Dear President Obama:

Our wounds in Gaza are still open, our justice still denied. Israel’s 23 day offensive (28 December 2008- 19 January 2009) has left our children afraid to return to school, and feeling unsafe in their beds. The war, and the continued closure of the Gaza Strip, has undermined the capacity of mothers and fathers to act as protectors and providers. As a community, we will struggle for decades to live with the consequences.

Along with our children we feel that justice has been too long abandoned. For many reasons we Palestinians have felt that the world has ignored us. The international attention following the war on Gaza gave us hope. The investigation led by Justice Goldstone was a cause for optimism. We felt that this respected judge and prosecutor who has served at the highest level and consistently demonstrated his independence in upholding the rule of law was one of the few people who had the credentials and experience to take on this legally complex and politically charged mission. We came to believe that the world actually cared. The statement of your ambassador to the UN, Ms. Susan Rice, sent a different message: that the world, or at least the United States, does not care.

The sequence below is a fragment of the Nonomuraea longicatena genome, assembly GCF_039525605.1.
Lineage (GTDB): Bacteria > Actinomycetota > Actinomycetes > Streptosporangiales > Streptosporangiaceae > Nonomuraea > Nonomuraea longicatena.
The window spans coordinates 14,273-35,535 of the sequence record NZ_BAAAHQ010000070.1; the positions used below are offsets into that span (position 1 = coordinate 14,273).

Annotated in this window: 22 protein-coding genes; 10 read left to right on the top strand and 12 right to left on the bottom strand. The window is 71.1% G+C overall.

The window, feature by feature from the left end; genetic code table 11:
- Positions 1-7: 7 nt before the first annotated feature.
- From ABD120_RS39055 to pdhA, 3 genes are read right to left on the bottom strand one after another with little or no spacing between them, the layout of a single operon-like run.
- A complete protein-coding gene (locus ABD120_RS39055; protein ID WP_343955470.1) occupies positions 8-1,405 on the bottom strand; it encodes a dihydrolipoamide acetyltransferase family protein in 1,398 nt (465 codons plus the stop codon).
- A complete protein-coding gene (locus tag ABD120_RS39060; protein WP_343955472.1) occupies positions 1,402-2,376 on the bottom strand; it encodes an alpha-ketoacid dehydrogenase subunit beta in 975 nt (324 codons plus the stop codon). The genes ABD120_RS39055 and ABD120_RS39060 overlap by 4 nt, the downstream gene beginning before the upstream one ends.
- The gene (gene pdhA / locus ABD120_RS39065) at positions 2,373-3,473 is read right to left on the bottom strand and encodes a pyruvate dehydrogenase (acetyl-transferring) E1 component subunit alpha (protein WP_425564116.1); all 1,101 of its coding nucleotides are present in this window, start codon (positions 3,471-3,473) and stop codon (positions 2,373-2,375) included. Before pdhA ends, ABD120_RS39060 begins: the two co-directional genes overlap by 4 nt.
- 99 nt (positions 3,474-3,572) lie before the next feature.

Ms. Rice suggested that the focus should be on the future and not the past and that the task at hand must be to cement progress towards the resumption of the Israeli-Palestinian peace negotiations. This separation of justice and peace is misguided; the two are intertwined. If there is one thing that history teaches us, it is that when the powerful are allowed to escape accountability, they will continue to violate the law, and innocent people will pay the price.

In Cairo you said that America “will not turn our backs on the legitimate Palestinian aspiration for dignity, opportunity, and a state of their own.” You also spoke of the desire for the rule of law and the equal administration of justice, stating that these “are not just American ideas, they are human rights, and that is why we will support them everywhere.” These were welcome words, but they demand action. Accountability and criminal responsibility are fundamental components of justice. All those responsible must face trial; victims’ rights must be upheld; suffering cannot be ignored.

President Obama, as you once said quoting Dr. Martin Luther King: “the arc of the moral universe is long but it bends towards justice, but it doesn’t bend on its own unless each and every one of us puts our hands on the arc.”

Support the recommendations of the UN Fact Finding Mission.

Dr. Eyad El-Sarraj